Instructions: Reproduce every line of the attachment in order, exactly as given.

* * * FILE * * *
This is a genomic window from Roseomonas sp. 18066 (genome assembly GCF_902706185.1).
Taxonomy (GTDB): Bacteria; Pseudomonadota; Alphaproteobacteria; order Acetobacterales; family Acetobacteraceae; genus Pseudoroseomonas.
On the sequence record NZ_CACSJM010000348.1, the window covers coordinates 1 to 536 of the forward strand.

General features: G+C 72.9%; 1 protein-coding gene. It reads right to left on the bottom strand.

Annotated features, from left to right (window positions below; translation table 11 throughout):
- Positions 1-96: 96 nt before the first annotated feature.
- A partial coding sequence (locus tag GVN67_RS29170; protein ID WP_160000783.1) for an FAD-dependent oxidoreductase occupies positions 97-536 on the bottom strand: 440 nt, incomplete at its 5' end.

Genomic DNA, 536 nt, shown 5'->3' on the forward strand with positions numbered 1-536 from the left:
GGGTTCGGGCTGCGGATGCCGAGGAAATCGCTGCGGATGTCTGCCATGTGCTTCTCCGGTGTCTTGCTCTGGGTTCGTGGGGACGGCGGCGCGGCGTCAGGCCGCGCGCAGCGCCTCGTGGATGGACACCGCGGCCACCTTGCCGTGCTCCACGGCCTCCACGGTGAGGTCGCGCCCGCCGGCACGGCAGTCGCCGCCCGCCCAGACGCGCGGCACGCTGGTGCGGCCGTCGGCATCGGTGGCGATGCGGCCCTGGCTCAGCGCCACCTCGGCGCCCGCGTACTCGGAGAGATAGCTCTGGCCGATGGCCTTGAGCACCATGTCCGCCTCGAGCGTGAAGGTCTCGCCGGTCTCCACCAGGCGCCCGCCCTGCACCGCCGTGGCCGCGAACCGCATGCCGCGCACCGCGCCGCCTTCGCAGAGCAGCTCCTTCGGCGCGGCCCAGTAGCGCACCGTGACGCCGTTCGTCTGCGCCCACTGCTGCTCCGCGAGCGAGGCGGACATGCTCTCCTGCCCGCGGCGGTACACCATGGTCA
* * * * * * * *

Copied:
This is a genomic window from Roseomonas sp. 18066 (genome assembly GCF_902706185.1).
Taxonomy (GTDB): Bacteria; Pseudomonadota; Alphaproteobacteria; order Acetobacterales; family Acetobacteraceae; genus Pseudoroseomonas.
On the sequence record NZ_CACSJM010000348.1, the window covers coordinates 1 to 536 of the forward strand.

General features: G+C 72.9%; 1 protein-coding gene. It reads right to left on the bottom strand.

Annotated features, from left to right (window positions below; translation table 11 throughout):
- Positions 1-96: 96 nt before the first annotated feature.
- A partial coding sequence (locus tag GVN67_RS29170; protein ID WP_160000783.1) for an FAD-dependent oxidoreductase occupies positions 97-536 on the bottom strand: 440 nt, incomplete at its 5' end.

Genomic DNA, 536 nt, shown 5'->3' on the forward strand with positions numbered 1-536 from the left:
GGGTTCGGGCTGCGGATGCCGAGGAAATCGCTGCGGATGTCTGCCATGTGCTTCTCCGGTGTCTTGCTCTGGGTTCGTGGGGACGGCGGCGCGGCGTCAGGCCGCGCGCAGCGCCTCGTGGATGGACACCGCGGCCACCTTGCCGTGCTCCACGGCCTCCACGGTGAGGTCGCGCCCGCCGGCACGGCAGTCGCCGCCCGCCCAGACGCGCGGCACGCTGGTGCGGCCGTCGGCATCGGTGGCGATGCGGCCCTGGCTCAGCGCCACCTCGGCGCCCGCGTACTCGGAGAGATAGCTCTGGCCGATGGCCTTGAGCACCATGTCCGCCTCGAGCGTGAAGGTCTCGCCGGTCTCCACCAGGCGCCCGCCCTGCACCGCCGTGGCCGCGAACCGCATGCCGCGCACCGCGCCGCCTTCGCAGAGCAGCTCCTTCGGCGCGGCCCAGTAGCGCACCGTGACGCCGTTCGTCTGCGCCCACTGCTGCTCCGCGAGCGAGGCGGACATGCTCTCCTGCCCGCGGCGGTACACCATGGTCA